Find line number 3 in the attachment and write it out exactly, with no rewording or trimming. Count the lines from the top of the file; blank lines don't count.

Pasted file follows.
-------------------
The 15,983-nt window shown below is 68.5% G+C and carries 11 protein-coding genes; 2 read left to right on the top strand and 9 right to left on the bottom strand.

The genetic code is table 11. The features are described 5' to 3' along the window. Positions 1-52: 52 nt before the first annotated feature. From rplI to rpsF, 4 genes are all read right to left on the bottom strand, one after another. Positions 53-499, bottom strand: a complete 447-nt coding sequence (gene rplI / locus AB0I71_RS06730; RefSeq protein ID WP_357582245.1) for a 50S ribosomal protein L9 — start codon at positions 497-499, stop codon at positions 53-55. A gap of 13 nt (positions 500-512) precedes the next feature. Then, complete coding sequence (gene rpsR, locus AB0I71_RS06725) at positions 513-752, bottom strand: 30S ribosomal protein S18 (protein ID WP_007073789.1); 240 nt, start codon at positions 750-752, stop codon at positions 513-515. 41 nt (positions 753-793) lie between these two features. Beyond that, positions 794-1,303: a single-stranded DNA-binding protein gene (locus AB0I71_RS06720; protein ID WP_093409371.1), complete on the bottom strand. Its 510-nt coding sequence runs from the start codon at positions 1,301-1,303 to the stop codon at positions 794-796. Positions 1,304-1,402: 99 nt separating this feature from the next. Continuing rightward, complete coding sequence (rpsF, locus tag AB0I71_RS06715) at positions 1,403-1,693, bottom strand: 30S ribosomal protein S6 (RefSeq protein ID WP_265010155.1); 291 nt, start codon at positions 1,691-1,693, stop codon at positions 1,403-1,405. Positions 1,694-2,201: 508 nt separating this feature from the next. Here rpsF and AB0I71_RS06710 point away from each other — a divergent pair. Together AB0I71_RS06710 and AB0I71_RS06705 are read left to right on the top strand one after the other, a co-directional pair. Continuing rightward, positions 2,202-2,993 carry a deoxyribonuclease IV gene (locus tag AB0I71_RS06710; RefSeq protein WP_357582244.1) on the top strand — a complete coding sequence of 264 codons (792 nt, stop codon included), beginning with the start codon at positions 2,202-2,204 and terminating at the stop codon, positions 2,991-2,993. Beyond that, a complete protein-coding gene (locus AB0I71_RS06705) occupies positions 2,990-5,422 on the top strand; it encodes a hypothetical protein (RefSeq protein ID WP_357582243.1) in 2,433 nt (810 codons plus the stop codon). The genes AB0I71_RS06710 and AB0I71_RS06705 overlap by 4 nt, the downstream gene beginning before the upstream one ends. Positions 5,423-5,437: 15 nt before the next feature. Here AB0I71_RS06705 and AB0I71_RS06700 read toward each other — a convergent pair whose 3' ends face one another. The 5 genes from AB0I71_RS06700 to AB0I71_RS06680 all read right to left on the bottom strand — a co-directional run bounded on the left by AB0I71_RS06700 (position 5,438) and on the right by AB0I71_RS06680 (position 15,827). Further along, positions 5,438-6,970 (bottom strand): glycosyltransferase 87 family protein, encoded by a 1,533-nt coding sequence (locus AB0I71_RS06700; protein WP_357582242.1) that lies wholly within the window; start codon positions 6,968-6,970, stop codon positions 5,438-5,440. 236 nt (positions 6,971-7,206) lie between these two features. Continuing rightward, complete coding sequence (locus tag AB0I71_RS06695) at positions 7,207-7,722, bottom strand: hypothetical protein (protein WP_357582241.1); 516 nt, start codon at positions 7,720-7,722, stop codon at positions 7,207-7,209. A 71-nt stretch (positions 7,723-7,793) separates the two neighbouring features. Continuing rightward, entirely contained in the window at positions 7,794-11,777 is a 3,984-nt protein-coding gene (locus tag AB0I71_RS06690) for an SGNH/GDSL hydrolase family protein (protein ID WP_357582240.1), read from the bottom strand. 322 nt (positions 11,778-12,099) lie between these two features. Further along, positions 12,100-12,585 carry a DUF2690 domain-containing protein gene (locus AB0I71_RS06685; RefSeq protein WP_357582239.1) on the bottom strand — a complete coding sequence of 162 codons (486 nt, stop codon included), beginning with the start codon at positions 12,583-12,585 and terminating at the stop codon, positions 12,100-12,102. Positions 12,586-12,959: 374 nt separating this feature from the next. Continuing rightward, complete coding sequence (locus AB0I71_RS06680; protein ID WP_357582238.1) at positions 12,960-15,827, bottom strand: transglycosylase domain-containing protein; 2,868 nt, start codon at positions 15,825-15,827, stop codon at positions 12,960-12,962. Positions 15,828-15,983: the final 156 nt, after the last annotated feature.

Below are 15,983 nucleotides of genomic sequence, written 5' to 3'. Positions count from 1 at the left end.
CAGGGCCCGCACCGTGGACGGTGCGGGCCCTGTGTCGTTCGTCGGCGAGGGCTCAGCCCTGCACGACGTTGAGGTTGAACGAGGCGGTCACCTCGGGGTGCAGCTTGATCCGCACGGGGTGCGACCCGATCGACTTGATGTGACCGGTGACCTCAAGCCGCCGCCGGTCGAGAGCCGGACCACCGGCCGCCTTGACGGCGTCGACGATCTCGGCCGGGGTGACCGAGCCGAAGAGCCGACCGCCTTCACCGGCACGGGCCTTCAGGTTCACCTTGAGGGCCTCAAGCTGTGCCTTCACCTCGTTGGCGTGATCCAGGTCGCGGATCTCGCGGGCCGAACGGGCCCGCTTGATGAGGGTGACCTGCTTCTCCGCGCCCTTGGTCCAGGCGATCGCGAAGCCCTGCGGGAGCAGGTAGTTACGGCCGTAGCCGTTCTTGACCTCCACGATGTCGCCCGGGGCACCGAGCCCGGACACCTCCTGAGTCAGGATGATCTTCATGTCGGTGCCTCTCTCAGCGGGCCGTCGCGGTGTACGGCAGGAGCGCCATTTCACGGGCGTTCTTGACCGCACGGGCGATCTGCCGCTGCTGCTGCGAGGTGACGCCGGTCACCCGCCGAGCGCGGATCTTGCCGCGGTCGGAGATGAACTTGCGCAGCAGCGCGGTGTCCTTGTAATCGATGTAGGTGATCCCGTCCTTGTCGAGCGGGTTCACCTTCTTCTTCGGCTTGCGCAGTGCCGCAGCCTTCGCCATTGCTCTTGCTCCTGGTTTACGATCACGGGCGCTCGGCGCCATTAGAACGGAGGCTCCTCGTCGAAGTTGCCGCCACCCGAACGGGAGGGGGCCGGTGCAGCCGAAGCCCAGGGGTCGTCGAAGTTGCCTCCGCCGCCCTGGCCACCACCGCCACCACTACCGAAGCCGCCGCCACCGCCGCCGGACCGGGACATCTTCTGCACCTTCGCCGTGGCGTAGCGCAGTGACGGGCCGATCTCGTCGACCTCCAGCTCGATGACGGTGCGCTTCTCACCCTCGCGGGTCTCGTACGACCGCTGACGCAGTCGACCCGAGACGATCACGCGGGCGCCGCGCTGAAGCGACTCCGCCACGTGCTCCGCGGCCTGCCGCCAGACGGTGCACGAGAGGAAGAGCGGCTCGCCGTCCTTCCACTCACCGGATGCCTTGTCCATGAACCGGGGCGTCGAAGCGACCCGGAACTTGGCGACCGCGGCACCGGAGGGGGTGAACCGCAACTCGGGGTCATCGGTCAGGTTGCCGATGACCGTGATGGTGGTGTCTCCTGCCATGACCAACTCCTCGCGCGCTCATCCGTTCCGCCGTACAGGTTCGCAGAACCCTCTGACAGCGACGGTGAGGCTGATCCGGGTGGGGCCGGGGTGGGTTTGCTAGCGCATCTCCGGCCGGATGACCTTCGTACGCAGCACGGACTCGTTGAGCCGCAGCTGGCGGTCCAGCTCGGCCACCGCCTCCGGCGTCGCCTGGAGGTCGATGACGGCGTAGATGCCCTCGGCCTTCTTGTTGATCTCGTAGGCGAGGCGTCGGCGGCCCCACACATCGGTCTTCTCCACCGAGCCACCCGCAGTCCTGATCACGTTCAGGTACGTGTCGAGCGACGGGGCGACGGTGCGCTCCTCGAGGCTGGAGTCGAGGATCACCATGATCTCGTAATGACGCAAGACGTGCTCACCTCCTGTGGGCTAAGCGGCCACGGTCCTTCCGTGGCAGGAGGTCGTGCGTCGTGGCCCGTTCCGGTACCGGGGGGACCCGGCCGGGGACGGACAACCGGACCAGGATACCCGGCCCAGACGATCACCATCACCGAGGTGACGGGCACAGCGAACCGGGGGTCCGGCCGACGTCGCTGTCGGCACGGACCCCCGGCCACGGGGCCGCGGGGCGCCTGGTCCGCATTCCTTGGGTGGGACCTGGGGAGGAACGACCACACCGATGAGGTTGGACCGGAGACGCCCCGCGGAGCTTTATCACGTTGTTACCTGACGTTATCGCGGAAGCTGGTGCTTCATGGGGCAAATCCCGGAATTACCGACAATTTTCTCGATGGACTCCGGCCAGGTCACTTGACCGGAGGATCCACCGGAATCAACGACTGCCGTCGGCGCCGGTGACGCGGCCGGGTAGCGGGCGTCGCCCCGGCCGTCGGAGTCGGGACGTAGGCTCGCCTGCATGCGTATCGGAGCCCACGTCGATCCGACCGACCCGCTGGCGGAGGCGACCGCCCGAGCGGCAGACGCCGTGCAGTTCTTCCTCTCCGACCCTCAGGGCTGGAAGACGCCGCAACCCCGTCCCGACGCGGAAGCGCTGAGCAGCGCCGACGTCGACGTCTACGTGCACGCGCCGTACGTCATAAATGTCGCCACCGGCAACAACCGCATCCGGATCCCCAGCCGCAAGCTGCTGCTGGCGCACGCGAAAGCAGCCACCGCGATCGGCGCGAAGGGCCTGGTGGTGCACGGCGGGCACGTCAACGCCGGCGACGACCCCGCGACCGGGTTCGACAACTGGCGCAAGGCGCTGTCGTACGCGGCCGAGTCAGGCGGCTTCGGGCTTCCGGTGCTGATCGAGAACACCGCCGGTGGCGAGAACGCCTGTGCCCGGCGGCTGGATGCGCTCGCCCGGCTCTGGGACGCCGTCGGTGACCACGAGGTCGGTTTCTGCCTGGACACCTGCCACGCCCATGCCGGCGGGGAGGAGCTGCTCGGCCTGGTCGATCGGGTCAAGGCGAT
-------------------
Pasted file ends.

Below are 15,983 nucleotides of genomic sequence, written 5' to 3'. Positions count from 1 at the left end.